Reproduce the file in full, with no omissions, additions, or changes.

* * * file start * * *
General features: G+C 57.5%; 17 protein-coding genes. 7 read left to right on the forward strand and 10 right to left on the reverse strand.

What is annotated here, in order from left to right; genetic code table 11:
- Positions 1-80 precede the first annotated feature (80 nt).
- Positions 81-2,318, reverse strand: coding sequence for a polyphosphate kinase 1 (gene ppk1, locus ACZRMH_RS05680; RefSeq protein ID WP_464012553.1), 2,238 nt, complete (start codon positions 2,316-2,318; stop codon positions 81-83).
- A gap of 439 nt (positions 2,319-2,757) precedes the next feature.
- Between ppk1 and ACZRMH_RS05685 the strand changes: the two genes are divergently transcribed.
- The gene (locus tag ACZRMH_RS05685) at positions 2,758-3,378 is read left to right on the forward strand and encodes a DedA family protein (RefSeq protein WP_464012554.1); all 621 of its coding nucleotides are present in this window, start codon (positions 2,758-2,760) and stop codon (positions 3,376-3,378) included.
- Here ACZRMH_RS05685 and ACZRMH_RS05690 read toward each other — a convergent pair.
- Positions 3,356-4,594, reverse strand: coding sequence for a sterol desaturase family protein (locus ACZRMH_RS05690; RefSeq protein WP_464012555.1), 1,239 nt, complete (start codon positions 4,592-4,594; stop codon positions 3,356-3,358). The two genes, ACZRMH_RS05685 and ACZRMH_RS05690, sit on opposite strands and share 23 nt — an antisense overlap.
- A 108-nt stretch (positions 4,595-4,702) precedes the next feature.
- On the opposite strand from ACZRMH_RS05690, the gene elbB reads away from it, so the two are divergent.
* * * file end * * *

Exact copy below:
General features: G+C 57.5%; 17 protein-coding genes. 7 read left to right on the forward strand and 10 right to left on the reverse strand.

What is annotated here, in order from left to right; genetic code table 11:
- Positions 1-80 precede the first annotated feature (80 nt).
- Positions 81-2,318, reverse strand: coding sequence for a polyphosphate kinase 1 (gene ppk1, locus ACZRMH_RS05680; RefSeq protein ID WP_464012553.1), 2,238 nt, complete (start codon positions 2,316-2,318; stop codon positions 81-83).
- A gap of 439 nt (positions 2,319-2,757) precedes the next feature.
- Between ppk1 and ACZRMH_RS05685 the strand changes: the two genes are divergently transcribed.
- The gene (locus tag ACZRMH_RS05685) at positions 2,758-3,378 is read left to right on the forward strand and encodes a DedA family protein (RefSeq protein WP_464012554.1); all 621 of its coding nucleotides are present in this window, start codon (positions 2,758-2,760) and stop codon (positions 3,376-3,378) included.
- Here ACZRMH_RS05685 and ACZRMH_RS05690 read toward each other — a convergent pair.
- Positions 3,356-4,594, reverse strand: coding sequence for a sterol desaturase family protein (locus ACZRMH_RS05690; RefSeq protein WP_464012555.1), 1,239 nt, complete (start codon positions 4,592-4,594; stop codon positions 3,356-3,358). The two genes, ACZRMH_RS05685 and ACZRMH_RS05690, sit on opposite strands and share 23 nt — an antisense overlap.
- A 108-nt stretch (positions 4,595-4,702) precedes the next feature.
- On the opposite strand from ACZRMH_RS05690, the gene elbB reads away from it, so the two are divergent.